A Midsummer Nights DreamHaving seen at least a dozen productions of A Midsummer Night’s Dream, it’s particularly pleasing to get something different. Usually this means Athens morphs into the Raj, or the forest is made of shag-pile, or the faeries get depicted as derros. While playing Shakespeare outdoors is nothing new (particularly for AMND) you’re unlikely to find a more delightful and appropriate a venue than Castlecrag’s Haven Amphitheatre.

With lingering twilight in the early scenes giving way to night in parallel to the play’s narrative, one is given the rare treat of having the four hapless Lovers traipsing around an actual forest (well, the bush). Nothing quite adds a sense of reality to a “night in the woods” like a diegetic thrum of real cicadas. At one point a chorus of kookaburras struck up, as if perfectly on cue to provide a fanfare for Titania’s entrance!

The production itself is very stripped-back, in line with RAW-EM’s ethos of simplicity and intensity, giving the actors full range to leap about and really play to the back rows. And some of them certainly did. Undoubtedly the most arresting performance was that of Blair Cutting’s Oberon which, simply put, he played VERY BIG. At first it seemed like Cutting was playing a pantomime Richard III instead, but his bombastic interpretation really grew on me and was a thoroughly refreshing take on Oberon compared to the sneery, David Bowie-esque portrayals one typically sees.

Perhaps director Berynn Schwerdt was striving to make all the Faerie characters outré compared to the more naturalistic Athenians whose performance in turn become broader as they enter the forest and become more akin to the Faeries themselves. If this was the intent however, it didn’t quite hold, as the bumbling Mechanicals were (necessarily) also very broad from the outset, as was Julie McKay who rather incongruously overplayed her desperate-and-dateless Helena from the outset, particularly compared to the other Lovers’ comic arcs.

Casting ebullient American Katherine Cohn as Puck was an odd choice, as was the decision to market the play around her. Perhaps exaggerated by the dissonance of her American accent, she seemed to struggle with the verse at times (as did Jools Montague as Titania/Hippolyta), although Cohn more than made up for it with her spunky, cartwheeling performance and dynamic interaction with Oberon.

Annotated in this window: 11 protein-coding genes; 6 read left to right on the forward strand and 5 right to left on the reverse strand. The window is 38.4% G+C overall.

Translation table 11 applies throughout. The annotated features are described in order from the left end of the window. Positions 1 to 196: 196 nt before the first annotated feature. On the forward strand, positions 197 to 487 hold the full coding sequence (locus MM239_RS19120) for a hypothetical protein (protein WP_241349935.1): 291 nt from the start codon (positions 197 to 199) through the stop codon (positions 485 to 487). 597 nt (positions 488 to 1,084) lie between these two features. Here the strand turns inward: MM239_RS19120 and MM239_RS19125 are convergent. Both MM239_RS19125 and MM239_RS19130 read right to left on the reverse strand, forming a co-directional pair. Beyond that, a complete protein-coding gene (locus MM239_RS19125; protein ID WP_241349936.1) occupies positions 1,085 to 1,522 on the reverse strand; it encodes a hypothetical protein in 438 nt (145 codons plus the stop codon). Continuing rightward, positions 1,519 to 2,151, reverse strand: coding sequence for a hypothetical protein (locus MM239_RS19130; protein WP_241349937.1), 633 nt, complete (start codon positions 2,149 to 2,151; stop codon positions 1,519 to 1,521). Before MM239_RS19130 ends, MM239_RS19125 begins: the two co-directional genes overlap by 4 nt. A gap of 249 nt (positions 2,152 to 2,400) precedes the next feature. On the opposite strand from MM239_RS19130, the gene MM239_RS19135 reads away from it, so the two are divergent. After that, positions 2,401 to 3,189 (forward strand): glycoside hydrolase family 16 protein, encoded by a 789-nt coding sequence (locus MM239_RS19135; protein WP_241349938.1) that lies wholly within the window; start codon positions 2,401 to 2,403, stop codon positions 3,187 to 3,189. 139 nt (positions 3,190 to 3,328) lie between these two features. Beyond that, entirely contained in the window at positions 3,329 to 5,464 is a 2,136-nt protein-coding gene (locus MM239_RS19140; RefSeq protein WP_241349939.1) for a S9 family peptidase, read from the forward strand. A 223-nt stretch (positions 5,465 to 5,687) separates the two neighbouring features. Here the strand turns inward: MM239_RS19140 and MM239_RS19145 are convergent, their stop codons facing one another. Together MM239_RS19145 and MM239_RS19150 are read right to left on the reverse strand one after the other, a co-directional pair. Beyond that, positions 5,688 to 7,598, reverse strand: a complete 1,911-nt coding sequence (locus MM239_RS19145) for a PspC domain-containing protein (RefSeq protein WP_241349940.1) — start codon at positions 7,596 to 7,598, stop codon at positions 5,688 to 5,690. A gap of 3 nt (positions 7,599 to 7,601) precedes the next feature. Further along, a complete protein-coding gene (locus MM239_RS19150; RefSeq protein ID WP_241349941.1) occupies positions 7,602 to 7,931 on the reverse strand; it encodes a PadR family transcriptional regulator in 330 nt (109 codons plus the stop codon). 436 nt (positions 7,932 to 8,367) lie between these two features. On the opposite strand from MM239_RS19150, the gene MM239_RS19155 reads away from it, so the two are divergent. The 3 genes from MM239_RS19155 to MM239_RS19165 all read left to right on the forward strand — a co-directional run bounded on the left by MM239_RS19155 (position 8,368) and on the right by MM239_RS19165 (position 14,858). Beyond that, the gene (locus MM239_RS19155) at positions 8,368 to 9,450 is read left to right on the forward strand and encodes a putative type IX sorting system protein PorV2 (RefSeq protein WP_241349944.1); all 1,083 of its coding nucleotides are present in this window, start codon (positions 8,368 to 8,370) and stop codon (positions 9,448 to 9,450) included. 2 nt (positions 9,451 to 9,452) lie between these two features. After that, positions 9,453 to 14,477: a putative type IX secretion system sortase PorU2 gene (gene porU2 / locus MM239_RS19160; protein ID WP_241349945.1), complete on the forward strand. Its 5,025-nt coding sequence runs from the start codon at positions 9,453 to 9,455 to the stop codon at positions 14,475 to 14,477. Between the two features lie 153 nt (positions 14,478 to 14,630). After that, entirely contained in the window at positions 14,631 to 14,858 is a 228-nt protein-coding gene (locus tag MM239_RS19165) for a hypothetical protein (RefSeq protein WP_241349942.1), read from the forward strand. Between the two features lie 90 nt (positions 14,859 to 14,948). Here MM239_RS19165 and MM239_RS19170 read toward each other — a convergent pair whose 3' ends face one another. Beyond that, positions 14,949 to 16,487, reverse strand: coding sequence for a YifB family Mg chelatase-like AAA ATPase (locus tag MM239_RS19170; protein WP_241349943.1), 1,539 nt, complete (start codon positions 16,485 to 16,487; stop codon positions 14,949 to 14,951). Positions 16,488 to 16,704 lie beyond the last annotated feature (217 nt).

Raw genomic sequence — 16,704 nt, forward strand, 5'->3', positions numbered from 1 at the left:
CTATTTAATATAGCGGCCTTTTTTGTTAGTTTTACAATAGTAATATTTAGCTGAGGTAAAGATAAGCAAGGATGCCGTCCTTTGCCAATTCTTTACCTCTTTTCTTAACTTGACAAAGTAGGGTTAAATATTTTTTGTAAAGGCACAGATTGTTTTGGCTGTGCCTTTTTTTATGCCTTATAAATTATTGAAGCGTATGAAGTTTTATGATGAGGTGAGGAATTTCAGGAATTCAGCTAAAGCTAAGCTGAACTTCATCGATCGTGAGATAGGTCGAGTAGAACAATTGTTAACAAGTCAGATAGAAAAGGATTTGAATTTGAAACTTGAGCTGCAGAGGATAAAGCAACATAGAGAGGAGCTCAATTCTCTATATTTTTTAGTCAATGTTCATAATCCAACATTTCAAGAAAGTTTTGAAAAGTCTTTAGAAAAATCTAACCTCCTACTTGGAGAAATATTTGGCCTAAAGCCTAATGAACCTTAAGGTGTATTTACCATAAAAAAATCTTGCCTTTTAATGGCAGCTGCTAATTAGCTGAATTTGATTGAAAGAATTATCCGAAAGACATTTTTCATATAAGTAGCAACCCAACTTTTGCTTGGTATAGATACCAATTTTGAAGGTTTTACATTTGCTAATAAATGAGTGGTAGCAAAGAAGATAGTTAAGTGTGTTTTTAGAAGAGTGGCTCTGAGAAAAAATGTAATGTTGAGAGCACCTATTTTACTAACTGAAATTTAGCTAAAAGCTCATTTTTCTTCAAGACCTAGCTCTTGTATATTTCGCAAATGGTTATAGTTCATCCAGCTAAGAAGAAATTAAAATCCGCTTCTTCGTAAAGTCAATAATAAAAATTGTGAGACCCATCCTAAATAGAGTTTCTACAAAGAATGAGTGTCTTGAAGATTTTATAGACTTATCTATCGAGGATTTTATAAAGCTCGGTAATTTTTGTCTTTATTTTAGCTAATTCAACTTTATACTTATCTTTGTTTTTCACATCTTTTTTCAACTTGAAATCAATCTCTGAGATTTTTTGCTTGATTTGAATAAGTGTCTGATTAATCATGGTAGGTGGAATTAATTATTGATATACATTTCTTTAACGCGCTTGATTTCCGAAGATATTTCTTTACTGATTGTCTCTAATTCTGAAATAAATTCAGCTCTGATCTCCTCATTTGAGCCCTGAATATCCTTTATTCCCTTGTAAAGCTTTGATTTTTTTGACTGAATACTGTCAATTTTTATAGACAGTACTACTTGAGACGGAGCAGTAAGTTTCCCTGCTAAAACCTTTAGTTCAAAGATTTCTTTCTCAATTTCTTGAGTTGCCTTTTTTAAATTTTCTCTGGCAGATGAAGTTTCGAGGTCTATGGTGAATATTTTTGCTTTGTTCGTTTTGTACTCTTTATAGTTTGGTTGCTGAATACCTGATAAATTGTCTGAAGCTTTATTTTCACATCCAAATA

Probably the most unusual feature of this production is that the Lovers are doubled as both the Mechanicals and Titania’s Faerie retinue. I could be wrong, but I don’t think I’ve ever seen the Lovers’ parts doubled before, let alone trebled. It actually worked quite well, with Rob Gibson breaking free of his preppy Demetrius to become goofily earnest as Tom Snout and unexpectedly beefcakey as Moth. Jennifer Davis was charming and hilarious as the put-upon Hermia and equally funny as the timid Snug, who comes into his own when playing Pyramus & Thisbe’s Lion, spluttering from his costume’s mane of feathers.

The stand-out performance of the evening was surely Matt Whaley as Lysander, who also transformed into the campy Cobweb (in an often-cut scene) and then brought the house down with Francis Flute’s side-splitting rendition of Thisbe. Particular praise also goes to Brett Nevill who gave a star turn in the small and sometimes thankless roles of Egeus and Peter Quince, making the bitter patriarch genuinely fearsome and the ocker director with stage fright delightful.

The downside of this extra doubling was the awkward necessity to abridge two scenes in an otherwise more-complete-than-average performance text. The iconic Faerie scene with Bottom in Titania’s bed lacked her retainers as they were stuck “sleeping” on the other side of the stage in their Athenian roles. More problematic was the absence of the Lovers from attending the performance of Pyramus & Thisbe, depriving the scene of their comments from the peanut gallery and giving the impression that the central characters simply disappear at the end of the play.

As the comedic Mechanicals the ensemble was lively throughout, with Daniel Cordeaux’s Bottom an effective lynchpin. I’ve always longed for a production that would give Bottom a notionally “traditional” full ass’ head upon his transformation, yet knowing full well why it’s usually avoided. Well, I finally got what I wanted, but it just confirmed my suspicion; a full-head mask just too limiting, robbing the endearing Cordeaux of his ability to properly emote. I still believe it could be achieved, perhaps with an actor versed in Commedia dell'arte, but it was not to be for this show.

All in all, this is a highly enjoyable production. If you only like seeing Shakespeare once in a blue moon, then come and sit under one, because this production won’t disappoint.

RAW-EM Theatre Co
A Midsummer Night’s Dream
By William Shakespeare

Venue: The Haven Amphitheatre, Castlecrag
Dates: 23, 24, 25 February and 2, 3, 4, 9, 10, 11 March
Time: 7.30pm – a shuttle bus operates from 6.30pm
Bookings: RogerPage & Partners, 100 Edinburgh Road, Castlecrag or 9958 0124 (business hours)
Tickets: Adults are $30, concession cardholders $25, students $20 and children under 12 are free.  Groups of 6, get 1 ticket free. A scrumptious supper is also available.

For further information, please visit www.thehaven.com.au